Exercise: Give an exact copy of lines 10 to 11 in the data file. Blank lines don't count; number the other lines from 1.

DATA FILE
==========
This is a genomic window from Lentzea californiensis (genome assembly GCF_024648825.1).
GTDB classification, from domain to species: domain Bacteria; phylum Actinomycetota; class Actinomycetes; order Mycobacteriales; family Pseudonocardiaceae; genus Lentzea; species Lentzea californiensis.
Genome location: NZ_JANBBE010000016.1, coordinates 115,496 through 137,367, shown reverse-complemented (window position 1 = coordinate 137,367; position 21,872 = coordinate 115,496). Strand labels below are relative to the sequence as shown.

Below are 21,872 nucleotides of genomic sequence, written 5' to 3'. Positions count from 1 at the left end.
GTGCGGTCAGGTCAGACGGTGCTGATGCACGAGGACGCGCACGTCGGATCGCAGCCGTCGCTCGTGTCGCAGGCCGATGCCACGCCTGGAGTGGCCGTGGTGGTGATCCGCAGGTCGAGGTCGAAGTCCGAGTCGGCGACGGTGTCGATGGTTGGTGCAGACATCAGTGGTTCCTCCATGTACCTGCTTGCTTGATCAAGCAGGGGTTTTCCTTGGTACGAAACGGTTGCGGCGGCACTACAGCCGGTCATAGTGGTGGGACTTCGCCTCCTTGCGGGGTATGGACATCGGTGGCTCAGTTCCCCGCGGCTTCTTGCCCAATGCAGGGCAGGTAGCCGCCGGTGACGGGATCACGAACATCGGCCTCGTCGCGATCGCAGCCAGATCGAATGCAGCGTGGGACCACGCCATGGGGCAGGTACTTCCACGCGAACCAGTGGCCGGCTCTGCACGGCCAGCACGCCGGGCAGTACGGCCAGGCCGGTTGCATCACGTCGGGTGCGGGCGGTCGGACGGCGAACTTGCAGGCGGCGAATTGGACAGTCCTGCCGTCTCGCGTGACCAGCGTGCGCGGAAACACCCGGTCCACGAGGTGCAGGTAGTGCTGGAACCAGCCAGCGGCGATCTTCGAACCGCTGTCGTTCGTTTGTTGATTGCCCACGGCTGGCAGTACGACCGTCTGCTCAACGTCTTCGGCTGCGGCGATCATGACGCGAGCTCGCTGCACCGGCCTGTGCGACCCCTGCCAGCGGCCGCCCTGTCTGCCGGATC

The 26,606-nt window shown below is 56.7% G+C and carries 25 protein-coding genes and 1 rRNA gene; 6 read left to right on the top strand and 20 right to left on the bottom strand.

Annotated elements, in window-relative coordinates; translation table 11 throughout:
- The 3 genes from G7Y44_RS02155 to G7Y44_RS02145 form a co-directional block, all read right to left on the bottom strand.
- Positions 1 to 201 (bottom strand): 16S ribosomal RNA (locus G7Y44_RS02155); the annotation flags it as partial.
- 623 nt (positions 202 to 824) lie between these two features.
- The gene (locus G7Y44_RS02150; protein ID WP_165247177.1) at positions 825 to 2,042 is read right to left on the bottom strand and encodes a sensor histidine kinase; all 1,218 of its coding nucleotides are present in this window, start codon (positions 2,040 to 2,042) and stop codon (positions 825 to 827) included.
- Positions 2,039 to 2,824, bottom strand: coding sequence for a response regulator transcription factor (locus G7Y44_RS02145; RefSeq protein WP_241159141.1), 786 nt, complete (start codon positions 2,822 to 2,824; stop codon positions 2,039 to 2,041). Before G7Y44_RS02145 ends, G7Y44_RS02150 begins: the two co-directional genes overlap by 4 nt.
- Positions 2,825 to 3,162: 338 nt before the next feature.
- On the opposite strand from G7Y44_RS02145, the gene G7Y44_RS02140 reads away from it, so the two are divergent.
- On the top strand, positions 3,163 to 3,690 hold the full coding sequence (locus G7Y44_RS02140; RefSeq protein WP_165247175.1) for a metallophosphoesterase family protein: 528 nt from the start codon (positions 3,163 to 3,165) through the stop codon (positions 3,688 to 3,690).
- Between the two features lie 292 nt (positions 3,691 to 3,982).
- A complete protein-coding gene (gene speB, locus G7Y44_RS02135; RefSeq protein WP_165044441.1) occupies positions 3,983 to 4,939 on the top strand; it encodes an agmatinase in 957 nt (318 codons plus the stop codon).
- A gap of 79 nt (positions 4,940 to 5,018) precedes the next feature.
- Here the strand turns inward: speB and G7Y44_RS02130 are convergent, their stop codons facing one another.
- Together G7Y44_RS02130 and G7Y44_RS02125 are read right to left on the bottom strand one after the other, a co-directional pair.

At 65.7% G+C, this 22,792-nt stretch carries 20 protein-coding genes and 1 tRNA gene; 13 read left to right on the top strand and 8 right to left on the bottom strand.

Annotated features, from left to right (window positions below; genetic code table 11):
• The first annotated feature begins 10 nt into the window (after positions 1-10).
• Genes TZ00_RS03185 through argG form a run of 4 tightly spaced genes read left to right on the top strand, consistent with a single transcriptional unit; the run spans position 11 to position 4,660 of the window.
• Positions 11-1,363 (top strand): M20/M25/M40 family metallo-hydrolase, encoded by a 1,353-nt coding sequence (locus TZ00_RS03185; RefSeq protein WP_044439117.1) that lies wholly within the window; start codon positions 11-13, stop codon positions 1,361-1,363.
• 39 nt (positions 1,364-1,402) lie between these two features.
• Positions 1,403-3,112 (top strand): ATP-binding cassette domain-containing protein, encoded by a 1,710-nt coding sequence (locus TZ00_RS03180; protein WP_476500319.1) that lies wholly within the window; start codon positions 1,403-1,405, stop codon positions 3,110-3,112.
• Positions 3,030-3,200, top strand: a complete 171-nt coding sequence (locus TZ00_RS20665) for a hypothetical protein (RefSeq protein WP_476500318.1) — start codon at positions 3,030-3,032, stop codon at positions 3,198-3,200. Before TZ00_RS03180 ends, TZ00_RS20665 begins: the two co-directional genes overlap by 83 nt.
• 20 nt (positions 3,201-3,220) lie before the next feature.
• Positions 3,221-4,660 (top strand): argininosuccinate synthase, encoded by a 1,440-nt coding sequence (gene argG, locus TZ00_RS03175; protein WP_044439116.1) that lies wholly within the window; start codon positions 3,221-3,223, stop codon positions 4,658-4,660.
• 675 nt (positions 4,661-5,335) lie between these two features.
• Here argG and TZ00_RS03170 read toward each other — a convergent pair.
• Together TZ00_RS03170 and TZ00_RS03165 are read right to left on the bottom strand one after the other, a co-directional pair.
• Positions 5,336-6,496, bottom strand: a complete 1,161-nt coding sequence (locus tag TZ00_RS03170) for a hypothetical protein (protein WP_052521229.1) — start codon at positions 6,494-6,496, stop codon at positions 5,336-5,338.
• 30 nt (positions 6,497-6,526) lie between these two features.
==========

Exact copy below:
- 623 nt (positions 202 to 824) lie between these two features.
- The gene (locus G7Y44_RS02150; protein ID WP_165247177.1) at positions 825 to 2,042 is read right to left on the bottom strand and encodes a sensor histidine kinase; all 1,218 of its coding nucleotides are present in this window, start codon (positions 2,040 to 2,042) and stop codon (positions 825 to 827) included.